The British occupation of Philadelphia drove Williamson, and thousands of others, out of the city. He briefly moved to Charleston to work as a merchant. As Williamson was sailing from Charleston to Baltimore, the movements of British forces left him with no safe option but to drop anchor at Edenton, North Carolina. He stayed in the city indefinitely, working as tanner, shipbuilder, and physician. Already a prominent figure in America, Williamson attracted the attention of Governor Richard Caswell, who welcomed Williamson’s medical expertise. After performing such services as inoculating North Carolinian soldiers against smallpox, Williamson was named the state’s surgeon general.
In 1782, Edenton elected Williamson to the General Assembly, and within months, he joined the Continental Congress, where he made himself an expert on all matters of concern to North Carolina. After completing three terms in the Congress, he returned to Edenton and again was elected to the General Assembly.
In 1787, Williamson was named a delegate to the Federal Constitutional Convention. Appointed to five committees (the second most of any delegate to the convention) and giving more than seventy speeches, Williamson was one of the most active delegates in Philadelphia. He had a particularly strong interest in economic questions, serving on committees to consider questions such as state debts and the slave trade. While considering these questions of immediate import to the young republic, Williamson also made a large number of smaller contributions to the Constitution. After other delegates proposed that Federal senators serve seven-year terms, Williamson suggested the six-year term stipulated in the Constitution. Moreover, his comments on the procedure for trying the president after impeachment affected the outcome of that debate – though granting the Supreme Court the power to try the president had been considered, delegates deemed trial by the Senate a more desirable option.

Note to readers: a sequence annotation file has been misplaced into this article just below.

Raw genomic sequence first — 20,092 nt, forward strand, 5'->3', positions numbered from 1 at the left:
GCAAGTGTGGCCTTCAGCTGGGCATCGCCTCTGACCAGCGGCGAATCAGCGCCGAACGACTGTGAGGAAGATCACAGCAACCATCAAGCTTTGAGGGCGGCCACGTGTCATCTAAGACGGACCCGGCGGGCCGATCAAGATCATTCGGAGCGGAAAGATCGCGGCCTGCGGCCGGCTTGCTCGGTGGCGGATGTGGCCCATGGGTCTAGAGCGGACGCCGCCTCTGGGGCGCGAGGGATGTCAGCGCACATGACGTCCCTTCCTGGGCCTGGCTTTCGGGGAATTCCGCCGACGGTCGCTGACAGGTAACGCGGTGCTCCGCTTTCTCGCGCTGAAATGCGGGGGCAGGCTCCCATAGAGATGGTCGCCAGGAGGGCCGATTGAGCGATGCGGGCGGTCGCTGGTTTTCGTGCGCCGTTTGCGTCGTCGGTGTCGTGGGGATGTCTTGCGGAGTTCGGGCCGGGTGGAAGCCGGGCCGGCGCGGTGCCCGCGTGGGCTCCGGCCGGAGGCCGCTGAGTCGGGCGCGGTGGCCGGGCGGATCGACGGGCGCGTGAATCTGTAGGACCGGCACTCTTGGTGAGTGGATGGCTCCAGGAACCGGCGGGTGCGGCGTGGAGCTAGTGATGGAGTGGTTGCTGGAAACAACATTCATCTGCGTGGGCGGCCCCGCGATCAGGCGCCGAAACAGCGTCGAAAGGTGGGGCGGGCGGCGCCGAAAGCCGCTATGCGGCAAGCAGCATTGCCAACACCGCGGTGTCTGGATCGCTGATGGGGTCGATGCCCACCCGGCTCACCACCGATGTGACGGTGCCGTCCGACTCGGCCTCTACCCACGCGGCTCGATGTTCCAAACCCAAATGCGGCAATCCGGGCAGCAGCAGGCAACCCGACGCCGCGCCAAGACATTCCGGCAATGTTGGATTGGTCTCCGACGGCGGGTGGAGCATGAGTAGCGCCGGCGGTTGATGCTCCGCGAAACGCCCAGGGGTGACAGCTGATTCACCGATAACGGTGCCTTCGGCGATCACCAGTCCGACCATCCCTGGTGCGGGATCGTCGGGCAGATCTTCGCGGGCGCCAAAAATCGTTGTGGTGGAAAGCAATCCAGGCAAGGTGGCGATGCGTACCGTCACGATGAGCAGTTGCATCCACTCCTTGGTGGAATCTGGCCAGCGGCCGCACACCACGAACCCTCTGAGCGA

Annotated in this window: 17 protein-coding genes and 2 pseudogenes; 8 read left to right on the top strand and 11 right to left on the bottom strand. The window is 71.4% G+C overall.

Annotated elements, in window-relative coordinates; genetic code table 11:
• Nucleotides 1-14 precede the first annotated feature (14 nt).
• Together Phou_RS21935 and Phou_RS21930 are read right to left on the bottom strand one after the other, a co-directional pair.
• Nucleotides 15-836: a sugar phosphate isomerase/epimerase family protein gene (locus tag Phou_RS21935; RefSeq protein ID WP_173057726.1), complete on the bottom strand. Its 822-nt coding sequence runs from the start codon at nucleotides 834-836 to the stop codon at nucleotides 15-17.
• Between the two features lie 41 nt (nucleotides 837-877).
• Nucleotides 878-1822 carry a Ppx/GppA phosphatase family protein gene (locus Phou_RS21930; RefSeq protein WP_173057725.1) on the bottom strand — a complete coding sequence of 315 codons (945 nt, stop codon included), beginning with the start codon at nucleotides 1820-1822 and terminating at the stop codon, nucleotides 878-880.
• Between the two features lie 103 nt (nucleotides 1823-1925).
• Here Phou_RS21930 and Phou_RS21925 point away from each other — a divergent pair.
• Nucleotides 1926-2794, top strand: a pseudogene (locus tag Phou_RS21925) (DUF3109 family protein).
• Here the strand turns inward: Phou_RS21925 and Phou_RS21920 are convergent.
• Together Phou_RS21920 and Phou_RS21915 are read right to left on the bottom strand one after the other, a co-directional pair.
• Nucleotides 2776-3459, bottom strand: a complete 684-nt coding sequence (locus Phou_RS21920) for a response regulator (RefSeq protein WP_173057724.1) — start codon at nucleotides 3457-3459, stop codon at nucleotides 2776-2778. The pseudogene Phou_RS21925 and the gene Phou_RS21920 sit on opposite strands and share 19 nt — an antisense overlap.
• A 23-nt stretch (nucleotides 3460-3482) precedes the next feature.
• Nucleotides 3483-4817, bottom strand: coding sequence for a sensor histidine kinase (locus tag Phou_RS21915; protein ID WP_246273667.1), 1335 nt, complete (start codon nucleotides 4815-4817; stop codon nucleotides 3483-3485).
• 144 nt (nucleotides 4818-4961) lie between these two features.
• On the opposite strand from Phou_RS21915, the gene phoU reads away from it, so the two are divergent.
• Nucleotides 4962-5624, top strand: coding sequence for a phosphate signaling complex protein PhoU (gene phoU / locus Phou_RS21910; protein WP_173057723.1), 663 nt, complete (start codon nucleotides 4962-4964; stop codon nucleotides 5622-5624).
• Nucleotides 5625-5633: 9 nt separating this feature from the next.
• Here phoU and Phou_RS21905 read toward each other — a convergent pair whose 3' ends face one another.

After the convention, Williamson wrote a number of essays in support of the new Constitution, and he attended the Fayetteville Convention of 1789. He was elected to the House of Representatives from North Carolina after ratification, and, as in the Constitutional Convention, was especially active on economic issues. He nonetheless declined to run for reelection due to the early death of his wife.
Upon his departure from Congress, Williamson retired from political life, moving to New York to resume intellectual pursuits. During the decades he spent in New York, he wrote numerous scholarly works, including an authoritative history of North Carolina, before his death in 1819.
Bruce R. Dain, A Hideous Monster of the Mind: American Race Theory in the Early Republic (Cambridge, Massachusetts, 2003); John L. Humber, “Hugh Williamson,” in Dictionary of North Carolina Biography, ed. William S. Powell (Chapel Hill, 1996); John R. Vile, The Constitutional Convention of 1787: A Comprehensive Encyclopedia of America’s Founding (Santa Barbara, 2005); Hugh Williamson, The History of North Carolina (Philadelphia, 1812)